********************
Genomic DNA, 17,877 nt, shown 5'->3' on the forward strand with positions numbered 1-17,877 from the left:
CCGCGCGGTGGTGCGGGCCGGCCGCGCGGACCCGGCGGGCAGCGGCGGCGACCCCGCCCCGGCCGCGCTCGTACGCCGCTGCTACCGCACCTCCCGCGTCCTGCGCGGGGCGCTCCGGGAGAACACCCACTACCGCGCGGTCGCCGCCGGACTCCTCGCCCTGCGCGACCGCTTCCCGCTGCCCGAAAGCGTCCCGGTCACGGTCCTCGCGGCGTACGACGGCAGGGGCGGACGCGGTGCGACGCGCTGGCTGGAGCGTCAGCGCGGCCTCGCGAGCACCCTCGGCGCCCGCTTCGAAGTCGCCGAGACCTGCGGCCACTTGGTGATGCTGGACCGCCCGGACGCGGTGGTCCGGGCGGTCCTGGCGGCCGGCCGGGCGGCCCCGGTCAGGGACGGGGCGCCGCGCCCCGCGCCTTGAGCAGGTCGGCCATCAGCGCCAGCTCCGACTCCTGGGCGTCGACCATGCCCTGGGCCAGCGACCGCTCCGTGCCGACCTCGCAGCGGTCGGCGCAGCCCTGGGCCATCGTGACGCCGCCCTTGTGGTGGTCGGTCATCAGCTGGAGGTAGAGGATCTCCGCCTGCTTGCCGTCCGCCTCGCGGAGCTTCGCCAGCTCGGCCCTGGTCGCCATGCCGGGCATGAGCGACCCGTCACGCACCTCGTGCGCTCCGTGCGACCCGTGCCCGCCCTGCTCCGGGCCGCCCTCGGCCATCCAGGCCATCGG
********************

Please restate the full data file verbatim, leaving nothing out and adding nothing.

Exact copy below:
Genomic DNA, 17,877 nt, shown 5'->3' on the forward strand with positions numbered 1-17,877 from the left:
CCGCGCGGTGGTGCGGGCCGGCCGCGCGGACCCGGCGGGCAGCGGCGGCGACCCCGCCCCGGCCGCGCTCGTACGCCGCTGCTACCGCACCTCCCGCGTCCTGCGCGGGGCGCTCCGGGAGAACACCCACTACCGCGCGGTCGCCGCCGGACTCCTCGCCCTGCGCGACCGCTTCCCGCTGCCCGAAAGCGTCCCGGTCACGGTCCTCGCGGCGTACGACGGCAGGGGCGGACGCGGTGCGACGCGCTGGCTGGAGCGTCAGCGCGGCCTCGCGAGCACCCTCGGCGCCCGCTTCGAAGTCGCCGAGACCTGCGGCCACTTGGTGATGCTGGACCGCCCGGACGCGGTGGTCCGGGCGGTCCTGGCGGCCGGCCGGGCGGCCCCGGTCAGGGACGGGGCGCCGCGCCCCGCGCCTTGAGCAGGTCGGCCATCAGCGCCAGCTCCGACTCCTGGGCGTCGACCATGCCCTGGGCCAGCGACCGCTCCGTGCCGACCTCGCAGCGGTCGGCGCAGCCCTGGGCCATCGTGACGCCGCCCTTGTGGTGGTCGGTCATCAGCTGGAGGTAGAGGATCTCCGCCTGCTTGCCGTCCGCCTCGCGGAGCTTCGCCAGCTCGGCCCTGGTCGCCATGCCGGGCATGAGCGACCCGTCACGCACCTCGTGCGCTCCGTGCGACCCGTGCCCGCCCTGCTCCGGGCCGCCCTCGGCCATCCAGGCCATCGG